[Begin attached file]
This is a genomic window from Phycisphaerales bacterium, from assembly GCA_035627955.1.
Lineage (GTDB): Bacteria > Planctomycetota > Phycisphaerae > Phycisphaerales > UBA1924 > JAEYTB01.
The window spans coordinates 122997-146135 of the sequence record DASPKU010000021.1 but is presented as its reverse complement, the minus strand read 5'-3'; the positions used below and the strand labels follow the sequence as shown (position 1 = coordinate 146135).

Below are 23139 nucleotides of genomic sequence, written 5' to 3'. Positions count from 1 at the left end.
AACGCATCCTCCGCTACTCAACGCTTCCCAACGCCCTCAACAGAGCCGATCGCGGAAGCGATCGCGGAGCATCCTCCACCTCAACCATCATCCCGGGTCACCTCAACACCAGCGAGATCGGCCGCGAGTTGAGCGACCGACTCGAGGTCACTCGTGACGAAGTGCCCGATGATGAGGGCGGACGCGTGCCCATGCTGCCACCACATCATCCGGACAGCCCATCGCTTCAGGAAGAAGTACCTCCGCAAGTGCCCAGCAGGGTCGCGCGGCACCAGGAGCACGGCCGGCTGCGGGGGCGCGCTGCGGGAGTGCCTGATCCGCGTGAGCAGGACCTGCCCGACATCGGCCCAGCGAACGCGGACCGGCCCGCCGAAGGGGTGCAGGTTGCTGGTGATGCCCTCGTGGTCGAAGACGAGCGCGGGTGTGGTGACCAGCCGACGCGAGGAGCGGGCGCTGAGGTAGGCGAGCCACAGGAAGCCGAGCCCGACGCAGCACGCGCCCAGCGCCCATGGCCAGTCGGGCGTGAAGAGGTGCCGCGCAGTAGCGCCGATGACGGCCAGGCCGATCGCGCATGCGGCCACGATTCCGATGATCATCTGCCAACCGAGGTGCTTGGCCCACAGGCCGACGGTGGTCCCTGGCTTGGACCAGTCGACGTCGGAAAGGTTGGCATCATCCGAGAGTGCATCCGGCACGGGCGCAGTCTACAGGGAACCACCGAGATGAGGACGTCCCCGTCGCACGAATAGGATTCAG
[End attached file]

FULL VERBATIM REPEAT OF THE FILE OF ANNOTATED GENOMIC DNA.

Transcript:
This is a genomic window from Phycisphaerales bacterium, from assembly GCA_035627955.1.
Lineage (GTDB): Bacteria > Planctomycetota > Phycisphaerae > Phycisphaerales > UBA1924 > JAEYTB01.
The window spans coordinates 122997-146135 of the sequence record DASPKU010000021.1 but is presented as its reverse complement, the minus strand read 5'-3'; the positions used below and the strand labels follow the sequence as shown (position 1 = coordinate 146135).

Below are 23139 nucleotides of genomic sequence, written 5' to 3'. Positions count from 1 at the left end.
AACGCATCCTCCGCTACTCAACGCTTCCCAACGCCCTCAACAGAGCCGATCGCGGAAGCGATCGCGGAGCATCCTCCACCTCAACCATCATCCCGGGTCACCTCAACACCAGCGAGATCGGCCGCGAGTTGAGCGACCGACTCGAGGTCACTCGTGACGAAGTGCCCGATGATGAGGGCGGACGCGTGCCCATGCTGCCACCACATCATCCGGACAGCCCATCGCTTCAGGAAGAAGTACCTCCGCAAGTGCCCAGCAGGGTCGCGCGGCACCAGGAGCACGGCCGGCTGCGGGGGCGCGCTGCGGGAGTGCCTGATCCGCGTGAGCAGGACCTGCCCGACATCGGCCCAGCGAACGCGGACCGGCCCGCCGAAGGGGTGCAGGTTGCTGGTGATGCCCTCGTGGTCGAAGACGAGCGCGGGTGTGGTGACCAGCCGACGCGAGGAGCGGGCGCTGAGGTAGGCGAGCCACAGGAAGCCGAGCCCGACGCAGCACGCGCCCAGCGCCCATGGCCAGTCGGGCGTGAAGAGGTGCCGCGCAGTAGCGCCGATGACGGCCAGGCCGATCGCGCATGCGGCCACGATTCCGATGATCATCTGCCAACCGAGGTGCTTGGCCCACAGGCCGACGGTGGTCCCTGGCTTGGACCAGTCGACGTCGGAAAGGTTGGCATCATCCGAGAGTGCATCCGGCACGGGCGCAGTCTACAGGGAACCACCGAGATGAGGACGTCCCCGTCGCACGAATAGGATTCAG